Business Coach: Applying the Broken Windows Effect

Small Things Can Make a Big Difference

(Originally published on Wednesday, July 10, 2011; reprints previous original material published in this section)

By Ruben Anlacan Jr.

We often hear that it takes money to make money. This actually means that it takes big money to make big money! Only when we have unlimited resources do we think it possible to achieve great things; but very few companies or individuals are actually that way. Because of a lack of funds, you may feel helpless to make a significant change.

If you are a manager or an entrepreneur on a shoe string budget and want to hatch a project that would make a big difference, what should you do? Fortunately there are things that accomplish results far beyond the proportion to their cost. One such strategy is an idea I recently discovered that could be applied to this problem: the “broken windows effect.”

Essentially what the “broken windows effect” says is that tolerating minor violations set the stage for committing graver offences. The example cited the case of broken windows caused by vandalism in run-down crime-prone neighborhoods being a precedent to worse crimes. What’s interesting about this idea is that in many studies, it was shown that tamping out the minor violations (like the broken windows) also decreased the major problems.

In the business setting, there are numerous cases where the principle of the broken windows effect can be effectively applied. This positive effect does not only include disciplinary matters but other acts that affect productivity or your company’s image. The possibilities are endless; but here are a few to stimulate your thinking:

• Crack down on personal use of office supplies. This may seem petty to some but small things do add up and those who are lenient may soon find out that larger items are missing. Monitor office supplies usage diligently. This will not make you popular, but better this than creating a culture of dishonesty.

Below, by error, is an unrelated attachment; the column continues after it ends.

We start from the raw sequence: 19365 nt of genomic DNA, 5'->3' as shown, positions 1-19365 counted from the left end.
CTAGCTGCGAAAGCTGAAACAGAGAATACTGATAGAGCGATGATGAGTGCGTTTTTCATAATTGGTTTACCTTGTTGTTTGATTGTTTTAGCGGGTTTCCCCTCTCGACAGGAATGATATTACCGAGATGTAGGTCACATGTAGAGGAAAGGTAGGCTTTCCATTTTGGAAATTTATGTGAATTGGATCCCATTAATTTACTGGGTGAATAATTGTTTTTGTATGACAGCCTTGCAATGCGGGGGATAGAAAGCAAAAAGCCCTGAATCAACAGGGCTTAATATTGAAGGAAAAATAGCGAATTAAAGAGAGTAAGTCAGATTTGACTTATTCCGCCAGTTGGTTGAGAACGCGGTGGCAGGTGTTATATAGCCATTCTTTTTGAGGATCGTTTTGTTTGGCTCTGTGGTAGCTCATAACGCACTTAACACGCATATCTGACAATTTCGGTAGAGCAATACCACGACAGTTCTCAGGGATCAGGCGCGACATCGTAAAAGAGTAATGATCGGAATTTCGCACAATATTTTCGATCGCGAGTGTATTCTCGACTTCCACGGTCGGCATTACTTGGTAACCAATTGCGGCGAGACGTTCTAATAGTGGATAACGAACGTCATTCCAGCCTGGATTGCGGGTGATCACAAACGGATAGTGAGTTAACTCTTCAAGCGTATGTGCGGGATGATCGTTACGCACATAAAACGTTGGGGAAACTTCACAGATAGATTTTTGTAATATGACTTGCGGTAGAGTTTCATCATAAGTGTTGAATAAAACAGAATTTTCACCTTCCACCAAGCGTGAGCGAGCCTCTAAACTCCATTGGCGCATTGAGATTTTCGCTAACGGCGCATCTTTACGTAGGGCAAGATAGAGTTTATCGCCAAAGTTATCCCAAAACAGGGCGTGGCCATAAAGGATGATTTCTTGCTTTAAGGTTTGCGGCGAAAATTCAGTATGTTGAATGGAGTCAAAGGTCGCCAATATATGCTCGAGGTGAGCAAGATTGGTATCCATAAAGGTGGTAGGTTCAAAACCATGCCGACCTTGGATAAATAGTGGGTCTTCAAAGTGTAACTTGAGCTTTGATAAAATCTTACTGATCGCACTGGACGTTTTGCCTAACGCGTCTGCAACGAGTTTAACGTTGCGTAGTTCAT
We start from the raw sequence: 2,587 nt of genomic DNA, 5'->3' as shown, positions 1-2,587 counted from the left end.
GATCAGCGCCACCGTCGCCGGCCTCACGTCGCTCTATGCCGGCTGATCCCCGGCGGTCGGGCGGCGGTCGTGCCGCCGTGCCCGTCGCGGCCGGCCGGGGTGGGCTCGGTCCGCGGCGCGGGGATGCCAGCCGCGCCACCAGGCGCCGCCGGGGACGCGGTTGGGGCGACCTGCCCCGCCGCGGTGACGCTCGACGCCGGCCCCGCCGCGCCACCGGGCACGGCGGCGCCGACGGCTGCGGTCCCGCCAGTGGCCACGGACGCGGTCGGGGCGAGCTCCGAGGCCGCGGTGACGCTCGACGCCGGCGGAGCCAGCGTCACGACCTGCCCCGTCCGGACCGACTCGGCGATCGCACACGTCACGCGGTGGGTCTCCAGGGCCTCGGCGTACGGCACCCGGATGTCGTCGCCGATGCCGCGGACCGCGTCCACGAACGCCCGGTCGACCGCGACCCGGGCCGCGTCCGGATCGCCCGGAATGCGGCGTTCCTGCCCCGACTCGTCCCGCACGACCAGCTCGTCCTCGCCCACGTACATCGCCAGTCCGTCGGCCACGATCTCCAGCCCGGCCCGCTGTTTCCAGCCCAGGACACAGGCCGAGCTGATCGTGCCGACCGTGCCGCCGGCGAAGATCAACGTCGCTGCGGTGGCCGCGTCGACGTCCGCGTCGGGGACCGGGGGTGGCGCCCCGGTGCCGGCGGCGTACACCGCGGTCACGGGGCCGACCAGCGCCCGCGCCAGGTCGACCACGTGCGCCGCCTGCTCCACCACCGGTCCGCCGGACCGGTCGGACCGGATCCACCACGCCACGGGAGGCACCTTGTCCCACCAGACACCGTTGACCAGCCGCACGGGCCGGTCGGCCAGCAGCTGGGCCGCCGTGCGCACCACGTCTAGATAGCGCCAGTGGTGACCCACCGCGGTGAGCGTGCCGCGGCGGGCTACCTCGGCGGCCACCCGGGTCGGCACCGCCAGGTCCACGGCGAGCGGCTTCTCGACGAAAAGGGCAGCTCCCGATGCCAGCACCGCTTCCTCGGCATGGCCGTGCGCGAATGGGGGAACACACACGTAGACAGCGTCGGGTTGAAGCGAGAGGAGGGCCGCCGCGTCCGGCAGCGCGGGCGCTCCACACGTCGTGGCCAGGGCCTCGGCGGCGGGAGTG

• Fix broken equipment as soon as there is a problem. Promptness in repairing faulty equipment will send a strong signal that you want everything to be in good working order. Performing maintenance on the scheduled time is also part of this task. Allowing the continued use of a machine as long as it can still operate is a dangerous practice. A machine in good condition is capable of more output and at a better quality.

• Repair broken signage, cracked counters, vandalized walls, and other items visible to the customer ASAP. These are urgent concerns because these have an immediate effect on your company’s image. Customers will automatically think that your neglect of how your business looks also applies to the quality of your operations.

• Do not tolerate disrespectfulness toward customers. While customers are not always right, there are ways of handling an unreasonable client civilly within the bounds of proper behavior, and there are actions that cannot be allowed. Consistently impressing upon your frontliners that they cannot treat customers poorly will radically improve customer service.

• Be strict with tardiness, long breaks and other time wasters. The long term effects of a lax policy on lateness are worse than most would think. If left unchecked, there will come a time when hardly anyone would bother to be on time. Long breaks and other similar misuse of working hours also have the same tendency to worsen when unchecked. However, it is sometimes not sufficient to just penalize these time wasters. There may be deeper reasons besides slack implementation since consistent tardiness or time wasting is often a sign of lack of motivation. You must also tackle other causes if this is the case.

• Recycle whenever possible. There are many things you can recycle, especially usable paper. If people see that the company is serious in fighting wastage, then you will help develop a mindset that encourages savings. Besides the profit motive, your company will also be doing its share as a socially responsible enterprise.

Lack of resources must not prevent you from maximizing the means that you already have. Small things can indeed cause large changes. Just like repairing broken windows as soon as possible, the resulting benefits of such small efforts may well exceed your wildest expectations.

Business and management consultant Ruben Anlacan, Jr. is the president of BusinessCoach, Inc. and a resource speaker for various business topics. He discusses overviews and tips for business from the point of view of a small- or medium-scale entrepreneur who has started several successful enterprises. Those who wish to ask questions or to make comments may visit or e-mail

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Posted on September 1, 2011, in Business Agenda Classifieds Columns, BusinessCoach and tagged , , , , , . Bookmark the permalink. Leave a comment.

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